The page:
Nvidia’s deal for Arm sparks quick backlash in chip industry

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Nvidia’s $40 billion agreement to acquire Arm Ltd from SoftBank Group is likely to meet strong resistance from Nvidia’s chip industry rivals, analysts say, with murmurs of protests emerging in South Korea and China in hours of the deal’s announcement.

Arm has unparalleled advantage for a supplier of layouts and intellectual property to the majority of the international semiconductor industry, licensing its technology to clients like Intel Corp, Qualcomm and Samsung Electronics who increasingly contend with Nvidia.

Arm’s open method of licensing its own designs to all comers has turned the 160 billion processors sold based on its technology into a huge ecosystem of devices from smart phones to smart toasters.

Nvidia’s bargain would put Arm under the control of a US-based combatant amid a struggle between the United States and China, which is rushing to develop a national semiconductor industry while US officials seek to stem its rise.

Geoff Blaber, VP of research for the Americas using CCS Insights, said the deal “will rightly face huge opposition” from Arm’s customers.

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“An acquisition by Nvidia would be detrimental to Arm and its ecosystem,” Blaber said.

“Independence is critical to the ongoing success of Arm and once that is compromised, its value will start to erode”.

Nvidia CEO Jensen Huang and Arm CEO Simon Segars told journalists at our partner news agency Reuters that Nvidia will keep Arm’s UK headquarters which exempt it from many US export control laws – and open licensing model.

Huang also said that Nvidia will expand the design by licensing some of Nvidia’s layouts – including its own graphic processing unit, or GPU, technology – via Arm’s community of technology spouses. That move would in theory allow those companies to compete with Nvidia.

Nvidia “took great pains to emphasise that Arm will continue to act as a neutral supplier, and it must not interfere with any of Arm’s licensing efforts, even if some Arm customers compete with Nvidia,” said Linley Gwennap, principal analyst at The Linley Group.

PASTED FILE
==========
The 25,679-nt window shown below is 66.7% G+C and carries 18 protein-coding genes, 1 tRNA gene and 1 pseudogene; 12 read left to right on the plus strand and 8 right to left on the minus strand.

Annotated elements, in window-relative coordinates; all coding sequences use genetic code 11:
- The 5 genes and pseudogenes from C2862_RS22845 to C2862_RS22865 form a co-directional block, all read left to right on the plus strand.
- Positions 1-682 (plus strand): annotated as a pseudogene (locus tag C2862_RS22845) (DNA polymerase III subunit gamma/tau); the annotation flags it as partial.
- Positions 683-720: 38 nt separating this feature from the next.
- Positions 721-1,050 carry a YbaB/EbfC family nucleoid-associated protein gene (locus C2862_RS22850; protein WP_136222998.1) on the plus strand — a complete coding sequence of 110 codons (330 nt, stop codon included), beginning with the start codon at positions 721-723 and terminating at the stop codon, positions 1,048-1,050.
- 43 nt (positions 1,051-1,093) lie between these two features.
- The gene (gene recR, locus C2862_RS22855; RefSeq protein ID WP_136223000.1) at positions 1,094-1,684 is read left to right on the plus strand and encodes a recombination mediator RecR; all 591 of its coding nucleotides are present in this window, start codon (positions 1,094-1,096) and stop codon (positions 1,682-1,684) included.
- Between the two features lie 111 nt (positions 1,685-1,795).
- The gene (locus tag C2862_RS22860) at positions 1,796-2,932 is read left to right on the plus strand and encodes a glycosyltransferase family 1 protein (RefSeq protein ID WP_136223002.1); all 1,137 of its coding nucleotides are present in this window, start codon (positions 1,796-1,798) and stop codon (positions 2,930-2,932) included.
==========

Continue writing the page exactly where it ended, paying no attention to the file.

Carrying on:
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But the deal instantly provoked scepticism at the hours after it had been announced.

“China is going to hate it,” said one Chinese chip executive, noting that American companies working with Arm to make server chips will probably have a more difficult time selling in China if Arm had an American parent company.

South Korean chip business officials and specialists said that Nvidia’s Arm purchase would intensify Nvidia’s rivalry with Samsung, Qualcomm and many others in self-driving cars and other potential technologies, while raising concerns that Arm could increase licensing fees for competitions.

“Arm customers may try to find alternatives to Arm for the longer term,” a chip industry source in Korea explained.

Park Jea-gun, head of the Korean Society of Semiconductor & Display Technology, said the move marks an attempt by Nvidia to make an even deeper foray into the automotive chip market, where self-driving cars are set to remove and at which Samsung and Qualcomm are making big pushes.

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“A formidable competitor will emerge in the automotive processor chip market,” Park said.

A source at one US company using Arm designs said the move would likely accelerate an industry shift already under way from Arm designs to RISC-V. “This is only going to intensify that,” that the person familiar with the issue said.

The team at Platform Executive hope you have enjoyed this news article. Initial reporting via our official content partners at Thomson Reuters. Reporting by Stephen Nellis in San Francisco, Josh Horwitz in Shanghai and Hyunjoo Jin in Seoul. Editing by Greg Mitchell and Richard Pullin.

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